Sunday October 15, 2017
2nd Floor Lobby
1:00-1:45 p.m. (before the matinée)
Stephen Sondheim’s A Little Night Music belongs to a growing genre of film-inspired musicals that have been adapted for the stage. This classic 1972 musical draws inspiration from the film Smiles of a Summer Night (1955) by Swedish filmmaker Ingmar Bergman.
A Little Night Music is actually an early example of a film being adapted into a musical. More recently, it seems that a significant number of new musicals are based on films. Recent examples include Groundhog Day, Waitress, Once, Sister Act, Legally Blonde, Hairspray, Dirty Rotten Scoundrels, and a number of Disney adaptations.
In this Gateway Forum, we examine this growing trend. When did it start to become the norm? What factors led to this growing reliance on films for source material? What are the implications of this tendency? Does musical theatre risk becoming derivative? Is it that hard to create something original?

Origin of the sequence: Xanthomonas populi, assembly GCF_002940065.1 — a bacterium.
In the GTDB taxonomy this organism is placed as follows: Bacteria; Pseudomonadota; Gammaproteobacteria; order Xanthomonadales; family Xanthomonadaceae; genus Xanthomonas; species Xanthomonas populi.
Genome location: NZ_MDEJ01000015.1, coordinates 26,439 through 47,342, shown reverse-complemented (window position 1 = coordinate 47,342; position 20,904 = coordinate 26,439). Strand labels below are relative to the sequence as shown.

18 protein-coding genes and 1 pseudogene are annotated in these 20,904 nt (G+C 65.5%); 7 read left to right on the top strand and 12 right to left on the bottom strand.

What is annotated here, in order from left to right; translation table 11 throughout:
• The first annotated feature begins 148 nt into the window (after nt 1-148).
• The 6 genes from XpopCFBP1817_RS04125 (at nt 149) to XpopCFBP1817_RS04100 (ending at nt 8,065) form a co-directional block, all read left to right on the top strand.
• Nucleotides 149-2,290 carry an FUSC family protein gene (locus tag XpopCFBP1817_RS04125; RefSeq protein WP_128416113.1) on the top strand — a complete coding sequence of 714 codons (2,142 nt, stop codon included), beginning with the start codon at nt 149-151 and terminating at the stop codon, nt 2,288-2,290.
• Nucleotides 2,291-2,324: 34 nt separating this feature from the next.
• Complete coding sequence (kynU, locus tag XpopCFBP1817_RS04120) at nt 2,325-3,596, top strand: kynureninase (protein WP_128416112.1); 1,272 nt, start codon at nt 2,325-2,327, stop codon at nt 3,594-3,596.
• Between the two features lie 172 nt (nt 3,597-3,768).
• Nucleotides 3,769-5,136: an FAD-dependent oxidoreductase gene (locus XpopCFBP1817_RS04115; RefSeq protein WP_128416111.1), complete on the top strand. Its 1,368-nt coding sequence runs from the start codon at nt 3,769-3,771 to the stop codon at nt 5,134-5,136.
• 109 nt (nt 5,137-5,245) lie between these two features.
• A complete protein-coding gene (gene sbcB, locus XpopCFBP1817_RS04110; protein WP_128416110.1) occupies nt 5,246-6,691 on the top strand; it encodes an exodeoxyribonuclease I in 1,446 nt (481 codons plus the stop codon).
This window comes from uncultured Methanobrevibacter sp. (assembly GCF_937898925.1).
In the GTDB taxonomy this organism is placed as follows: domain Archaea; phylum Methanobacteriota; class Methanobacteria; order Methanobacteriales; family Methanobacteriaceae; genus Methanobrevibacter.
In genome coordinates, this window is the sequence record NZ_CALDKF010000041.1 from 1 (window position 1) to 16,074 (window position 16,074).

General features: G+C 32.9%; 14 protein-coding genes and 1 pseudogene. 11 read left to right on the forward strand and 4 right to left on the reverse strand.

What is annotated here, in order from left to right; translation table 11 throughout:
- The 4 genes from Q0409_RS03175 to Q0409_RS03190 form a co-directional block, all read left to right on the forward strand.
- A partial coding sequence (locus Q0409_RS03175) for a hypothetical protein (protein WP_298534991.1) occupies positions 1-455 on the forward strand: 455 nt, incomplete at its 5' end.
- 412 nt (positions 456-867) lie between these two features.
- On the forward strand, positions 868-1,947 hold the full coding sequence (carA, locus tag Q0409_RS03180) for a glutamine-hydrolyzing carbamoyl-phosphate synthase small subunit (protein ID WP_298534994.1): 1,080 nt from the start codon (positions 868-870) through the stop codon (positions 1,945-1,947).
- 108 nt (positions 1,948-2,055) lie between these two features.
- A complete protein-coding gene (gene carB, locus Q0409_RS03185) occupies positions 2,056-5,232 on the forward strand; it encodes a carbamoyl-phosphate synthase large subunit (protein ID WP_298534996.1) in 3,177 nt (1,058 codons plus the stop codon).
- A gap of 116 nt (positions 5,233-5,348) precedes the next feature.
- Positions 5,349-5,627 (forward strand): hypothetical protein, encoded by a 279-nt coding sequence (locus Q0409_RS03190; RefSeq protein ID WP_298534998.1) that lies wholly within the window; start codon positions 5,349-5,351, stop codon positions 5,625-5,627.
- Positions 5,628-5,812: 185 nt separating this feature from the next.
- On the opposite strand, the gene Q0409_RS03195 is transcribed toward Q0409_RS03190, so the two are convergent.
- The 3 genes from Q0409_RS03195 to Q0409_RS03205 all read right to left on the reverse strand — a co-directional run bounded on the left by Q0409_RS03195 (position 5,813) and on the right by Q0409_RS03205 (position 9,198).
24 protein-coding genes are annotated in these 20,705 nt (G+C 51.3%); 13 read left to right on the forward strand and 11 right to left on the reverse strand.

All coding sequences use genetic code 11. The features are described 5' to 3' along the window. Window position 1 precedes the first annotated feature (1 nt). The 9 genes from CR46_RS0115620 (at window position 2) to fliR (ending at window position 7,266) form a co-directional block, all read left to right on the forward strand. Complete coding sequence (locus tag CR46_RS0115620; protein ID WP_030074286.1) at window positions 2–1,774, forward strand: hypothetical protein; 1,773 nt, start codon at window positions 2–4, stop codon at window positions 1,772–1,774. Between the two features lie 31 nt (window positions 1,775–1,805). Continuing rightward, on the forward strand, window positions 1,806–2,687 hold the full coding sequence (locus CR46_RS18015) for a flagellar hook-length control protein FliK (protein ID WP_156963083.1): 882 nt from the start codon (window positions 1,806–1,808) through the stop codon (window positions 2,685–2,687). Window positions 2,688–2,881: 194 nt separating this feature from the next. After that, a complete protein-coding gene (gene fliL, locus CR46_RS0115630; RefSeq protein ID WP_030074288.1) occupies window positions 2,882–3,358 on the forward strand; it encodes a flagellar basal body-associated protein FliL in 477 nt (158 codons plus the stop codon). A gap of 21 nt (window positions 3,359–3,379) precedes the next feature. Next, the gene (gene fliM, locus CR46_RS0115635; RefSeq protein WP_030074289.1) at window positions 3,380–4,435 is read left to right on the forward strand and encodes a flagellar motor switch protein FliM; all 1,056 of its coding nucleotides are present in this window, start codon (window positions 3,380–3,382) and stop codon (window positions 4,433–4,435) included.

Historically, books and plays were popular source material. In recent years, however, musical producers have sought inspiration elsewhere. Do source materials make it easier for playwrights/composers to turn out shows in a system that asks for new musicals every year?
Finally, we ask, how do the mediums of stage and screen differ? How does form affect content? In the process of adaptation, what elements of film are maintained? What is lost? What is added?
The Gateway Forum precedes the afternoon matinée performance of A Light Night Music at 2:00 p.m. For tickets to the show and information, please visit the Gateway Theatre web site.